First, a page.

Anna Moody 5
Anna Moody - The Librettist’s Process
#5 The editing process
The editing process for both the libretto and the music requires ongoing communication between Howard and I as we create the piece.
For the libretto, I will only show Howard what I’ve written when I have completed drafts of a whole scene or more. I have to resist the temptation to send anything as soon as I think I’ve finished, but instead to step back from it for a day or two and then re-read it and do my own editing first. I always find that looking back with fresh eyes reveals all kinds of loose ends that I might have missed in the heightened moment of creativity.
Howard will then flag up any superfluous words in the text that could disrupt a musical line and need cutting. He also has a sharp eye for words that won’t be clear enough when translated into another language or which are not accessible enough for people singing in their second or third language.
This is in fact another big challenge as a writer of a project such as Solar - that my use of the English language must be clear and direct enough to be readily translatable into both French and Flemish surtitles. The writing style that is required for this project is a generous one and a practical one. I cannot just write whatever I feel like or get carried away with turns of phrase! I’m always trying to find a middle ground between my own writing style and the practicalities of the commission.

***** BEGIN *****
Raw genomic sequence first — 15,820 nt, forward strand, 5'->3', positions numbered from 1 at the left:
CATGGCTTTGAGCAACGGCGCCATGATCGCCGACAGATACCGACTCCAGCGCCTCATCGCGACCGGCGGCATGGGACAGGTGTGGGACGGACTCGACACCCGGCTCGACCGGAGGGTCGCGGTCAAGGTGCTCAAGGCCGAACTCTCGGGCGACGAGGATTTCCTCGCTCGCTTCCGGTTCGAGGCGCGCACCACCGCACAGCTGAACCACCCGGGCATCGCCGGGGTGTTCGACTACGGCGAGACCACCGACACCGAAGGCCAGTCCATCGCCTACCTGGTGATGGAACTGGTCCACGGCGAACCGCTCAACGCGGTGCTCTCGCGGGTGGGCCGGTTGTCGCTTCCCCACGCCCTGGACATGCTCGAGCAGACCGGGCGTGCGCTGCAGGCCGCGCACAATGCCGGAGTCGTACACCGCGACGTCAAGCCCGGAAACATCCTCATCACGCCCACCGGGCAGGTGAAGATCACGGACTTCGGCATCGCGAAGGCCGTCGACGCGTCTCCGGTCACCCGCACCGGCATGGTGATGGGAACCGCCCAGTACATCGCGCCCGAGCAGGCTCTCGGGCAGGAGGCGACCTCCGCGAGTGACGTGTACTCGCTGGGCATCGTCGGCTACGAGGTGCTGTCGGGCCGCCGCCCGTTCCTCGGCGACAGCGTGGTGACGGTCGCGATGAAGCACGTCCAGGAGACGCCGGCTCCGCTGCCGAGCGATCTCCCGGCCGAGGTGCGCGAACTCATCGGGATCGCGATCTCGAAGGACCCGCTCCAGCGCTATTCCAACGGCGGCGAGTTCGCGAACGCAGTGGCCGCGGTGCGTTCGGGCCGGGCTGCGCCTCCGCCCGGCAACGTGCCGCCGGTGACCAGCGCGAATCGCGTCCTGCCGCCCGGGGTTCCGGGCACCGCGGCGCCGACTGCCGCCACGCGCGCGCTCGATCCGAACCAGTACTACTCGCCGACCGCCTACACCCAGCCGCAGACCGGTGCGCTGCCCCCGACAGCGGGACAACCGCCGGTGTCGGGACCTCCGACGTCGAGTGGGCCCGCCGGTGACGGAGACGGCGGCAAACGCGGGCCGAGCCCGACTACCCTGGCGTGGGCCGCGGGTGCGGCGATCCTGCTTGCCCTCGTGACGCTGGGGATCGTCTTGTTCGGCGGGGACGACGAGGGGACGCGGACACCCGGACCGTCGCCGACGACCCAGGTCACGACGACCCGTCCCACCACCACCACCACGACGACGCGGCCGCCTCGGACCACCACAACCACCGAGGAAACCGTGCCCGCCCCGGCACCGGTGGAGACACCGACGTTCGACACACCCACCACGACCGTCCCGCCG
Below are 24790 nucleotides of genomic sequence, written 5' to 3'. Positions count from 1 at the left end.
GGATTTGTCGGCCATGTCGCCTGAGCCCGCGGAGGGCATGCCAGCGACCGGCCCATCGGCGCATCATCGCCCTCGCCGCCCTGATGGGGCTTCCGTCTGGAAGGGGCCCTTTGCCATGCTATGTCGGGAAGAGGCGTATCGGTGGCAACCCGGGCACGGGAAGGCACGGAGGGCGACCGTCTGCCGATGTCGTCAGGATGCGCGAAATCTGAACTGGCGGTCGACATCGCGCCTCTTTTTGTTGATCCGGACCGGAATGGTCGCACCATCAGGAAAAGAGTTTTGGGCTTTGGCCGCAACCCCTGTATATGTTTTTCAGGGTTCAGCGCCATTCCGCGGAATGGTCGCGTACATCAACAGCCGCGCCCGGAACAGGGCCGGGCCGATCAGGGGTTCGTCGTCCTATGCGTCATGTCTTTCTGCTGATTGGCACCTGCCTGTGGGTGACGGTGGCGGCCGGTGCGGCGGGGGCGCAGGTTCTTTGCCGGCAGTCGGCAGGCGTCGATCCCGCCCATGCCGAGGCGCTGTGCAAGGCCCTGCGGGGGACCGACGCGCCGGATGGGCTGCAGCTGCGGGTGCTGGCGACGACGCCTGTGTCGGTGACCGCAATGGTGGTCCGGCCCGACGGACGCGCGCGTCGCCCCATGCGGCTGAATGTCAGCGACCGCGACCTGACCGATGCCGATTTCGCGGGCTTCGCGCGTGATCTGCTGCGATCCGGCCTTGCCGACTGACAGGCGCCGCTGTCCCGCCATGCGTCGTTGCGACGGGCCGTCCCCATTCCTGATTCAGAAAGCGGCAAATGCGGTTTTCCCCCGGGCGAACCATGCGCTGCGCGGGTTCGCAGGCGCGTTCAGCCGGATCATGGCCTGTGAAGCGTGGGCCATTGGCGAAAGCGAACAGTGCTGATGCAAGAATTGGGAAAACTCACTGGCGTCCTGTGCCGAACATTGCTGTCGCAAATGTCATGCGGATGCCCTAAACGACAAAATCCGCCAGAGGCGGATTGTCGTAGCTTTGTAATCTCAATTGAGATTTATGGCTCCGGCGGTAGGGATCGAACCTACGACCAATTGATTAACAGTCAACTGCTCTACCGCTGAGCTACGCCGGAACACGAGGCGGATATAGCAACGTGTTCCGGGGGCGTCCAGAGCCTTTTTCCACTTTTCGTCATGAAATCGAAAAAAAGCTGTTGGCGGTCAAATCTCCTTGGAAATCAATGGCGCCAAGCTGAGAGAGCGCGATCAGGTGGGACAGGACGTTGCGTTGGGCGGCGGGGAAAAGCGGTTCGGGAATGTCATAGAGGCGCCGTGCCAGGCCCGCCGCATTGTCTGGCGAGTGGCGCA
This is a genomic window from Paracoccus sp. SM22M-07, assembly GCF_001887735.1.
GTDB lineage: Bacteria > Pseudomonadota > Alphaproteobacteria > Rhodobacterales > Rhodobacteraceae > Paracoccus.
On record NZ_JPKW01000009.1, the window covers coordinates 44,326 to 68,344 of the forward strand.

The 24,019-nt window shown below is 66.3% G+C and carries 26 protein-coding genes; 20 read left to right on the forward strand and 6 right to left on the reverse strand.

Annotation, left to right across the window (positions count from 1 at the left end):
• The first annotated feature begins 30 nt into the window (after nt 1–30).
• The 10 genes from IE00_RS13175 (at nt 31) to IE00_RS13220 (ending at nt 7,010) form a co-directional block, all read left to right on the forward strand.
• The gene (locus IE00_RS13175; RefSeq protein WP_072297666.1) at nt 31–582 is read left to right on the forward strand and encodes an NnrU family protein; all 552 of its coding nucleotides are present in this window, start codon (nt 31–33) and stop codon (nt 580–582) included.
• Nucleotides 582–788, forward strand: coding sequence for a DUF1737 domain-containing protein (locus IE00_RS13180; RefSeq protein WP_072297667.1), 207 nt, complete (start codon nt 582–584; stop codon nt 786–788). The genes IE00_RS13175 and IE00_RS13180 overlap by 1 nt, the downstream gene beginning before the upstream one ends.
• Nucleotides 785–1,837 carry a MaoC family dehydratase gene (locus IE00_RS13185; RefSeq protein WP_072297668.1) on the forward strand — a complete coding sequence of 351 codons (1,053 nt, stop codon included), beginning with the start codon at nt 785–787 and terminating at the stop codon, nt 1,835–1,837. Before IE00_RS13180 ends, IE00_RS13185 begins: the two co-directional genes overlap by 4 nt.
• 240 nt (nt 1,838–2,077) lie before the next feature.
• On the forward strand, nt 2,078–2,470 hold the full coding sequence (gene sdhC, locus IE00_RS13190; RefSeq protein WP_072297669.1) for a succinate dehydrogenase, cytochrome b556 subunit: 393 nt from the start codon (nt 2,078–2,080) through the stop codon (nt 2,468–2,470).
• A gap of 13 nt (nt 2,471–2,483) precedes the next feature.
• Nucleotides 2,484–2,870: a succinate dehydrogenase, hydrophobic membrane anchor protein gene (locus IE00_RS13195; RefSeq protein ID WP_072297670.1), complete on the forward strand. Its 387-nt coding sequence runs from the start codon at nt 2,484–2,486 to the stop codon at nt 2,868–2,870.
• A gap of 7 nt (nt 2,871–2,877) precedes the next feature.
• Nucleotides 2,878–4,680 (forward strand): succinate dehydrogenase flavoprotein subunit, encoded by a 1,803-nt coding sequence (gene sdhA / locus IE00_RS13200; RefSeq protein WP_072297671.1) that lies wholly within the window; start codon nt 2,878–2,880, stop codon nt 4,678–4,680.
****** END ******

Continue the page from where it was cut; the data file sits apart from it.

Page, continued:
When Howard plays me a scene that he’s set to music, my job is to spot places where the music has expanded a dramatic moment too much or let it pass by too quickly. The pace of the music and the time it takes to sing each section of the script completely defines the dramatic momentum of the action. Even just cutting a couple of bars, speeding up a transition between one section and another, or reducing the number of times that a sung phrase is repeated, can make all the difference to the drama.
This flow of communication as each scene takes shape is what enables the text and music to come together smoothly and become one unified piece. The great thing about working with Howard is that we just call each other up at any point or spontaneously sit down to listen to a scene and discuss it in detail. There is no need to organise official meetings or send endless emails. And it is this that has made it possible to write Solar so quickly.